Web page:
111. Di Vizio D, Sotgia F, Williams TM, Hassan GS, Capozza F, et al. (2007) Caveolin-1 is required for the upregulation of fatty acid synthase (FASN), a tumor promoter, during prostate cancer progression. Cancer Biol Ther 6: 1263-1268.
  112. Krycer JR, Phan L, Brown AJ (2012) A key regulator of cholesterol homoeostasis, SREBP-2, can be targeted in prostate cancer cells with natural products. Biochem J 446: 191-201.
  113. Adamson J, Morgan EA, Beesley C, Mei Y, Foster CS, et al. (2003) High-level expression of cutaneous fatty acid-binding protein in prostatic carcinomas and its effect on tumorigenicity. Oncogene 22: 2739-2749.
  114. Bao Z, Malki MI, Forootan SS, Adamson J, Forootan FS, et al. (2013) A novel cutaneous Fatty Acid-binding protein-related signaling pathway leading to malignant progression in prostate cancer cells. Genes Cancer 4: 297-314.
  115. Jing C, Beesley C, Foster CS, Chen H, Rudland PS, et al. (2001) Human cutaneous fatty acid-binding protein induces metastasis by up-regulating the expression of vascular endothelial growth factor gene in rat Rama 37 model cells. Cancer Res 61: 4357-4364.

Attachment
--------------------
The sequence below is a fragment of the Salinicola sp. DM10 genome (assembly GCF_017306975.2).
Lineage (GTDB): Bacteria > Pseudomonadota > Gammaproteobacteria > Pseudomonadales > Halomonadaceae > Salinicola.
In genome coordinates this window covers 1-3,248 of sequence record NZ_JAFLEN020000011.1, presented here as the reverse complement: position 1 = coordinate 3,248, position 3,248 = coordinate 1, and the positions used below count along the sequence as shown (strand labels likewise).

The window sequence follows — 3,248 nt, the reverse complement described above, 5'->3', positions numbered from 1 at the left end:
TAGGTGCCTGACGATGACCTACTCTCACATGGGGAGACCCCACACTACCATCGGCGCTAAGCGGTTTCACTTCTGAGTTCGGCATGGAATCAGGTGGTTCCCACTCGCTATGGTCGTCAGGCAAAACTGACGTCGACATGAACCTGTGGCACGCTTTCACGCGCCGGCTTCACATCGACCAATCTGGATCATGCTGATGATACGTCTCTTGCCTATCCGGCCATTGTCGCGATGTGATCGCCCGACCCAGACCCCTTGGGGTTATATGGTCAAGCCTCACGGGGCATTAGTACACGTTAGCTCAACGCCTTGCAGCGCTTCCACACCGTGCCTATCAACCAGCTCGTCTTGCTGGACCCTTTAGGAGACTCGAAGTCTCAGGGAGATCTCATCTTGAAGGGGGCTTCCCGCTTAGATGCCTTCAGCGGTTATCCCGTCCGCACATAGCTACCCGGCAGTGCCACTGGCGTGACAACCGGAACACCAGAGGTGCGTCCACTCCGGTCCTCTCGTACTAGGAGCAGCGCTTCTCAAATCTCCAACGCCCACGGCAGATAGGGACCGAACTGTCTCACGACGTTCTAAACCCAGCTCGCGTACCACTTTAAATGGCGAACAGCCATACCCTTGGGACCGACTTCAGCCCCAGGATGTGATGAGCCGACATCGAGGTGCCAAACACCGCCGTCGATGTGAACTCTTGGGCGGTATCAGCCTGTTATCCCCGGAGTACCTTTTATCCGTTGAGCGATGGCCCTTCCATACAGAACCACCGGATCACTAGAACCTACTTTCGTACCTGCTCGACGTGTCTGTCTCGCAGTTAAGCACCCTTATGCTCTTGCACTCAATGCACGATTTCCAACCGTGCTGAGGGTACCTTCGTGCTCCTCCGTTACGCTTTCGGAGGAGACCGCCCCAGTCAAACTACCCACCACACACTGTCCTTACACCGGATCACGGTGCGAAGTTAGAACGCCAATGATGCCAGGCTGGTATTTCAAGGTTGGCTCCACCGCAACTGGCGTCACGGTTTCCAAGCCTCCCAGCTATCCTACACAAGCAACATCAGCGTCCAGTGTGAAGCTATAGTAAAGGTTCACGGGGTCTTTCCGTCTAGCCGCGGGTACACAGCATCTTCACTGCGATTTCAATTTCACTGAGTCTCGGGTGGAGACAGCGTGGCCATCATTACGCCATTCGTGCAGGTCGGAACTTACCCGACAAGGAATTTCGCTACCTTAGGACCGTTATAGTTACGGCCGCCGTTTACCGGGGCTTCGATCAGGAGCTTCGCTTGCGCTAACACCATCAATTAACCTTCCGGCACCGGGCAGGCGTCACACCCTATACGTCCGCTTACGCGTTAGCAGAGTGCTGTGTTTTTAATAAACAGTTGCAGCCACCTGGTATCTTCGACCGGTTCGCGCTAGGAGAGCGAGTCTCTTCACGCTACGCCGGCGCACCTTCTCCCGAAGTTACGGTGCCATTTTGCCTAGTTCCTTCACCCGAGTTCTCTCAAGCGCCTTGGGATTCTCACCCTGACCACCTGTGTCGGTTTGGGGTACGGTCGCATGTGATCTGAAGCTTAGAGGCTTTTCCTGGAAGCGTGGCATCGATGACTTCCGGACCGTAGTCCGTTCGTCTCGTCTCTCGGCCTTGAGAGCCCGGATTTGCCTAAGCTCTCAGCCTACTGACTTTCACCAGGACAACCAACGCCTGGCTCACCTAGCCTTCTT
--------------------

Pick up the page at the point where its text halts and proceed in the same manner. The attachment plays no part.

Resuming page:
116. Diaz JI, Pow-Sang JM, Mora LB, Seigne JD, Cantor AB, et al. (2000) Cytometric analysis of Fas and Bcl-2 expression in normal prostatic epithelium and prostate cancer. Urol Oncol 5:149-154.
  117. Jiang J, Ulbright TM, Zhang S, Eckert GJ, Kao C, et al. (2002) Fas and Fas ligand expression is elevated in prostatic intraepithelial neoplasia and prostatic adenocarcinoma. Cancer 95: 296-300.
  118. Jiang Q, Yeh S, Wang X, Xu D, Zhang Q, et al. (2012) Targeting androgen receptor leads to suppression of prostate cancer via induction of autophagy. J Urol 188: 1361-1368.
  119. Niu Y, Altuwaijri S, Lai KP, Wu CT, Ricke WA, et al. (2008) Androgen receptor is a tumor suppressor and proliferator in prostate cancer. Proc Natl Acad Sci U S A 105: 12182-187.
  120. Yu SQ, Han BM, Shao Y, Wu JT, Zhao FJ, et al. (2009) Androgen receptor functioned as a suppressor in the prostate cancer cell line PC3 in vitro and in vivo. Chin Med J (Engl) 122: 2779-2783.